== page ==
Sunday, June 04, 2006

"Trees Reduce Air Pollution" Maryland Department of Natural Resources

Trees Reduce Air Pollution

Trees and other plants make their own food from carbon dioxide (CO2) in the atmosphere, water, sunlight and a small amount of soil elements. In the process, they release oxygen (O2) for us to breathe.


• Help to settle out, trap and hold particle pollutants (dust, ash, pollen and smoke) that can damage human lungs.
• Absorb CO2 and other dangerous gasses and, in turn, replenish the atmosphere with oxygen.
• Produce enough oxygen on each acre for 18 people every day.
• Absorb enough CO2 on each acre, over a year's time, to equal the amount you produce when you drive your car 26,000 miles. Trees remove gaseous pollutants by absorbing them through the pores in the leaf surface. Particulates are trapped and filtered by leaves, stems and twigs, and washed to the ground by rainfall.

Air pollutants injure trees by damaging their foliage and impairing the process of photosynthesis (food making). They also weaken trees making them more susceptible to other health problems such as insects and diseases.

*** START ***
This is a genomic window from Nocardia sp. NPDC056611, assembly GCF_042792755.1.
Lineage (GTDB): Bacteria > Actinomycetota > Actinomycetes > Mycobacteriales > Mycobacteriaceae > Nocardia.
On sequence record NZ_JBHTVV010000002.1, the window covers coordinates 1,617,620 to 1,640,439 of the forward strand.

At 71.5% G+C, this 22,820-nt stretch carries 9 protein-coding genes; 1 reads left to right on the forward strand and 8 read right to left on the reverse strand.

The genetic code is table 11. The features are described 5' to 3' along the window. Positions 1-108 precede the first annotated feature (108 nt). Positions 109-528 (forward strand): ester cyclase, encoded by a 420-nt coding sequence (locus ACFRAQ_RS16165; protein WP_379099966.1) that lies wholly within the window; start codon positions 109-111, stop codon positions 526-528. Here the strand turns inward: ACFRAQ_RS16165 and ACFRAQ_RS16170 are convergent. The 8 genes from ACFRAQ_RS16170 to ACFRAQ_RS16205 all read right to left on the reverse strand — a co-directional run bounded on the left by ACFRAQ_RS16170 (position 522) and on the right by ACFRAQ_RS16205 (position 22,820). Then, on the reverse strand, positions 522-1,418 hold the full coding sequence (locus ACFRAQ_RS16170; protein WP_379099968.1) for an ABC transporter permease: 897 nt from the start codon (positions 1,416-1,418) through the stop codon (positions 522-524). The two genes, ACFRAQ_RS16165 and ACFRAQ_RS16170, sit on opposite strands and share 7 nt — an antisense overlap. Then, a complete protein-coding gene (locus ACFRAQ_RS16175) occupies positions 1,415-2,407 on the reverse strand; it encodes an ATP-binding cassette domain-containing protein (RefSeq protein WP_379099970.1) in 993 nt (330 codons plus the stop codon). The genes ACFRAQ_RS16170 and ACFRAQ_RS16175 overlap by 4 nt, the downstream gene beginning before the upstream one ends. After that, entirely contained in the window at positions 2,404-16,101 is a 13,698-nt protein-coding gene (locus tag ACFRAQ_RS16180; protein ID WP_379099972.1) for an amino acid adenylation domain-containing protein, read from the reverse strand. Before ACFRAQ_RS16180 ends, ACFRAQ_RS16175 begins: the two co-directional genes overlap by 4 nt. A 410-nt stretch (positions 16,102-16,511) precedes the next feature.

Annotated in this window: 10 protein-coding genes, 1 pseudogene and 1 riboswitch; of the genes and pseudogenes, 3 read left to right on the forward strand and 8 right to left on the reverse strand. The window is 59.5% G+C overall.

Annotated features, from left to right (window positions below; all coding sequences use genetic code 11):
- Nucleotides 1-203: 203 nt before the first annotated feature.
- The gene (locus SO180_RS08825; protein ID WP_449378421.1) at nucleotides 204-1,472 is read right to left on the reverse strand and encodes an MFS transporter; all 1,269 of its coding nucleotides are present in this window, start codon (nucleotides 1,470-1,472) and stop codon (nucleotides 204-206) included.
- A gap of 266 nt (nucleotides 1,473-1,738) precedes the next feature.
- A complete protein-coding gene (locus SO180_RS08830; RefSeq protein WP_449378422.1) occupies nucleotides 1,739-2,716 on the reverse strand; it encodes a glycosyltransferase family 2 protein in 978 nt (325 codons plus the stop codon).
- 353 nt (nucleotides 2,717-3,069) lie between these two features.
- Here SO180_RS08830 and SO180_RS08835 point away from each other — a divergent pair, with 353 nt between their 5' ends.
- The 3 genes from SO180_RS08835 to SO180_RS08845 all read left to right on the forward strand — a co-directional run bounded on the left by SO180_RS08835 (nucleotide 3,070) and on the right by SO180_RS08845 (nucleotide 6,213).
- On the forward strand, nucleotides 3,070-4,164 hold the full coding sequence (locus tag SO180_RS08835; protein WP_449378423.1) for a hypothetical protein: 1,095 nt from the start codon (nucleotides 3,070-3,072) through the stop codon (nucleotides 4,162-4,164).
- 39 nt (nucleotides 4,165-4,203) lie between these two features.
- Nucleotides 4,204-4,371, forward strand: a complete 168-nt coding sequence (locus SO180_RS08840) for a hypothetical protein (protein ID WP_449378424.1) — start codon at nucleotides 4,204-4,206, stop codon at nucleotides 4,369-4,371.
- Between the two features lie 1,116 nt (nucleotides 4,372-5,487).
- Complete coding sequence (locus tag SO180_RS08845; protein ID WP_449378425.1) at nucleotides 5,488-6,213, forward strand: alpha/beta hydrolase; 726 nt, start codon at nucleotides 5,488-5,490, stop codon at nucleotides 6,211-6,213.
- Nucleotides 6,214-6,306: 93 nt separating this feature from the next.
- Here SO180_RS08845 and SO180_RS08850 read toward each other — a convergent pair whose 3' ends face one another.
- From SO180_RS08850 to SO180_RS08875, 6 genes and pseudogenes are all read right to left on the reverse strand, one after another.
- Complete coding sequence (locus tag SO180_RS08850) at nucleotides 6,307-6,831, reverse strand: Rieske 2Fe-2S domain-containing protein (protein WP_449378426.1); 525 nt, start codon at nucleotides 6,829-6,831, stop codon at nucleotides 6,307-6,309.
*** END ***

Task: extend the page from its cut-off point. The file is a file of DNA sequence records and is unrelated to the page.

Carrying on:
The loss of trees in our urban areas not only intensifies the urban "heat-island" effect from loss of shade and evaporation, but we lose a principal absorber of carbon dioxide and trapper of other air pollutants as well.

Some of the major air pollutants and their primary sources are:

• Carbon dioxide: Burning oil, coal, natural gas for energy. Decay and burning of tropical forests.
• Sulfur dioxide: Burning coal to generate electricity.
• Hydrogen floride and silicon tetrafloride: Aluminum and phospate fertilizer production, oil refineries, and steel manufacturing.
• Ozone: Chemical reactions of sunlight on automobile exhaust gases. Ozone is a major pollutant in smog.
• Methane: Burning fossil fuels, livestock waste, landfills and rice production.
• Nitros oxides: Burning fossil fuels and automobile exhausts.
• Chloroflorocarbons: Air conditioners, refrigerators, industrial foam.

The burning of fossil fuels for energy and large scale forest fires such as in the tropics are major contributors to the buildup of CO2 in the atmosphere.

Managing and protecting forests and planting new trees reduces CO2 levels by storing carbon in their roots and trunk and releasing oxygen into the atmosphere.

The Maryland Department of Natural Resources Forest Service wants to know if this service is helpful for you or your company, please send comments and/or suggestions to Maryland DNR.


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